Durability. With most smartphones, back-up copies of all of the information on your phone is kept in your platform provider's website, i.e. within your iTunes account. The result: no more worries about losing all your contact information and all your music downloads if your phone is lost, stolen, or damaged. The only downside is that syncing your smartphone with the provider's website can be time consuming.

Interactive learning. Handhelds hold great promise in this regard. The portability of the device allows students to share ideas easily with others wherever they may be. Consider the fact that teens with cell phones send more than 400 text messages each week and over a hundred a week in class! Were a teacher able to channel some of that thinking toward the task at hand, who knows . . .

Educationally Relevant Applications. Handhelds have a wide variety of uses in this regard. Voice recording technology on handhelds in collaboration with software like VoiceThread can allow students to participate in phonecasting. These audio clips can be implemented into visual presentations such as powerpoint or they can be implemented with video captured from handheld devices. Qik is an example of an application that allows transmission of video between handheld devices and computers. Video conferencing is possible with many handheld devices such as Iphones. Teachers can implement surveys and polls with applications such as Wiffiti and Polleverywhere or they can remind students of homework assignments using HomeworkNow or RaveWireless.

Interfaces With Other Educational Technologies. With a smartphone, students can take most, if not all, of the educational benefits Blogs, Twitter, Internet, Online Courseware, Webquests, YouTube, GoogleEarth, and Facebook with them where ever they go. That's powerful stuff!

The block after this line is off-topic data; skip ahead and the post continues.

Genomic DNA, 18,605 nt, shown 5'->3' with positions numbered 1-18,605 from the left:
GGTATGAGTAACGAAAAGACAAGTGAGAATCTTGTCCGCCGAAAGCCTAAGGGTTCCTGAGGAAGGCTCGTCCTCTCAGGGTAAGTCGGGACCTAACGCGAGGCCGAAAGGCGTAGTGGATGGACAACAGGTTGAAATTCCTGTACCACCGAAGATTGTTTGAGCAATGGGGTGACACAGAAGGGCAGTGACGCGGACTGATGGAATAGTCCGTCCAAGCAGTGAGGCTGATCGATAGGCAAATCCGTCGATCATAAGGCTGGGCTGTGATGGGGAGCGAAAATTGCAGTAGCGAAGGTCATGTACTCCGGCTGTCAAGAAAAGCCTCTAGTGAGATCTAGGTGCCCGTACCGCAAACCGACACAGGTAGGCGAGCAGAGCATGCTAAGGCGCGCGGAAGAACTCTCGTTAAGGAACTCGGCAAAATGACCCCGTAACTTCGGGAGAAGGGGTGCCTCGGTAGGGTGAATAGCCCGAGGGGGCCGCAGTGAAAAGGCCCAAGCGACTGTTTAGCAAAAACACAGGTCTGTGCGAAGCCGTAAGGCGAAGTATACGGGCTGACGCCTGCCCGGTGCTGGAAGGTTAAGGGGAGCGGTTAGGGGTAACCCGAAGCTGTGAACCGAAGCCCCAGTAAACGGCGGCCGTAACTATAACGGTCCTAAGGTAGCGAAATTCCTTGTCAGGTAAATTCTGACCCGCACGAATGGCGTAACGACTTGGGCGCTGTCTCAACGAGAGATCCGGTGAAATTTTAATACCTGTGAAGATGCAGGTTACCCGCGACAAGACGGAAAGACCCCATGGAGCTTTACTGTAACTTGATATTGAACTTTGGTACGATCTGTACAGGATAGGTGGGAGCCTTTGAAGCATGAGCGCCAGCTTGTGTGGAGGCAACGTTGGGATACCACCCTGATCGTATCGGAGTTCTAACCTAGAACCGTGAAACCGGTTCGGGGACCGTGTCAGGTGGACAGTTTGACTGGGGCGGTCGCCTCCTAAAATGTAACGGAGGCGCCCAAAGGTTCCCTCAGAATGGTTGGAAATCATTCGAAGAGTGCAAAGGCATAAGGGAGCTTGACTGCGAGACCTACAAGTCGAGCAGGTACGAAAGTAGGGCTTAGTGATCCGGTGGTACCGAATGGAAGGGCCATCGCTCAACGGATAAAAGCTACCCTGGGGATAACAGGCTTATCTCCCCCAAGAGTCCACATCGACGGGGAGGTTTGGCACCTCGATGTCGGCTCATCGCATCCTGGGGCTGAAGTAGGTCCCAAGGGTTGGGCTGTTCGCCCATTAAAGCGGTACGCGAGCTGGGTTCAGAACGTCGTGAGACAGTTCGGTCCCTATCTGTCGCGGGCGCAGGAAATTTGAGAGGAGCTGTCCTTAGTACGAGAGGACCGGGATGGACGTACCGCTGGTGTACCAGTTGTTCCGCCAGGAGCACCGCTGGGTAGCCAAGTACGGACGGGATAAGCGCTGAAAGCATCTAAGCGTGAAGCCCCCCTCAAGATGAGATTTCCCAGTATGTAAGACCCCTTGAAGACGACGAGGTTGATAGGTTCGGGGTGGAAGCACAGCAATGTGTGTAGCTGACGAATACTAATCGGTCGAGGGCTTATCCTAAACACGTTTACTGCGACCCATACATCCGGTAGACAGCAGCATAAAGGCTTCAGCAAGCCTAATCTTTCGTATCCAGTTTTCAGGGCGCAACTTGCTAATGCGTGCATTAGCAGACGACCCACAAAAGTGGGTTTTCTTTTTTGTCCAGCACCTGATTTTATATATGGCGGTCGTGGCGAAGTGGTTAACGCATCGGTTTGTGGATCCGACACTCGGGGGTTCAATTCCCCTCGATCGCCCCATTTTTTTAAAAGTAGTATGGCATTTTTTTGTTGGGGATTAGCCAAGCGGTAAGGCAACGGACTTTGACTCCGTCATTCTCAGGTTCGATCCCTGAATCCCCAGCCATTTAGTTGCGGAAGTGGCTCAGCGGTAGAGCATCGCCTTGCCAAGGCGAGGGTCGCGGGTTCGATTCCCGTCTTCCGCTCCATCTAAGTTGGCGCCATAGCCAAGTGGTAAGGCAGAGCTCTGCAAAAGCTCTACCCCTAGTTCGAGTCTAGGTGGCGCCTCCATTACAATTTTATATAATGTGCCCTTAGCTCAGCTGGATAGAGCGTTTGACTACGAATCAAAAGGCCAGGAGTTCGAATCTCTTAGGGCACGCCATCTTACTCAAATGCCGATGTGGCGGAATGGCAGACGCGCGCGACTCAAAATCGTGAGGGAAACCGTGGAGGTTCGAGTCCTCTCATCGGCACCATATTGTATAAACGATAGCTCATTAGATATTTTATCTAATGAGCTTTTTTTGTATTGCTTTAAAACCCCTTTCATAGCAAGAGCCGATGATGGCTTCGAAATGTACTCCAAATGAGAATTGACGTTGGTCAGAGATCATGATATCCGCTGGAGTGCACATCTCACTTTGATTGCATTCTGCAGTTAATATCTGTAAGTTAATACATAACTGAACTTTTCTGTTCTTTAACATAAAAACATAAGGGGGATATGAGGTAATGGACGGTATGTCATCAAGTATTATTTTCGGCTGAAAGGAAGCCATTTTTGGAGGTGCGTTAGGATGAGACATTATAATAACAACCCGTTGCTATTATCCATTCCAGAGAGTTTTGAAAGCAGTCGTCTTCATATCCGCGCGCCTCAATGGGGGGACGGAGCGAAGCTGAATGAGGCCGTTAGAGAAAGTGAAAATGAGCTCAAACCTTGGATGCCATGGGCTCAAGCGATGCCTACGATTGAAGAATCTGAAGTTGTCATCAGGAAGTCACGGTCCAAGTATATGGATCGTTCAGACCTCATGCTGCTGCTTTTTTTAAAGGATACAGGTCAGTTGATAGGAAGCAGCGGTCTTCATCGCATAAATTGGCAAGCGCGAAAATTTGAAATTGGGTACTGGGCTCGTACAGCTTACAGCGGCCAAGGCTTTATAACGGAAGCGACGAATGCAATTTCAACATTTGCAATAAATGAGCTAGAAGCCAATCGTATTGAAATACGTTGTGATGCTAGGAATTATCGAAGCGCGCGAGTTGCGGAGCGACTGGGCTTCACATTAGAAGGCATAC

Cellphones help to fight poverty







Challenges

Is it fair to promote their use if some students don't have them? Are they too expensive to distribute to every student? Who pays?

Actually, most people have a cellphone and we're closer to a majority of people having a smartphone than many people realize.
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For those who don't have one, a subsidy could be provided, perhaps involving a partnership between school districts and the private sector. There has been some thoughts within the current National Telecommunications and Information Administration (part of the U.S. Department of Commerce) of proposing a larger "Broadband Stimulus Package" that would make smartphone ownership more affordable to low-income households.

Are they distracting?

The consensus is yes. According to Common Sense Media, sixty-nine percent of U.S. high schools have banned their use or possession at school.
Just ask this professor if he thinks cellphones are distracting:


Do they enable cheating?

According to one survey, more than a third of teens reported using a cell phone to cheat. They claimed close to two-thirds of their classmates were cheating with them. More than half admitted to using the internet to cheat in some way.




Special Guidance

Common Sense Media, a national organization dedicated to helping kids and their parents make smart decisions about media consumption, offers thorough reviews of smartphone applications aimed at children and families.

Within the classroom, smartphones pose some unique problems that a teacher would need to address prior to there use. First, any responsible teacher must have a clear sense of purpose before considering using such devices in school, particularly in light of the challenges listed above. A serious risk-versus-reward analysis needs to be considered.

Teachers should check school and district policies before designing their lesson plans. They should also check on smartphone availability for students as they may not have access to these expensive devices.






Current Research & News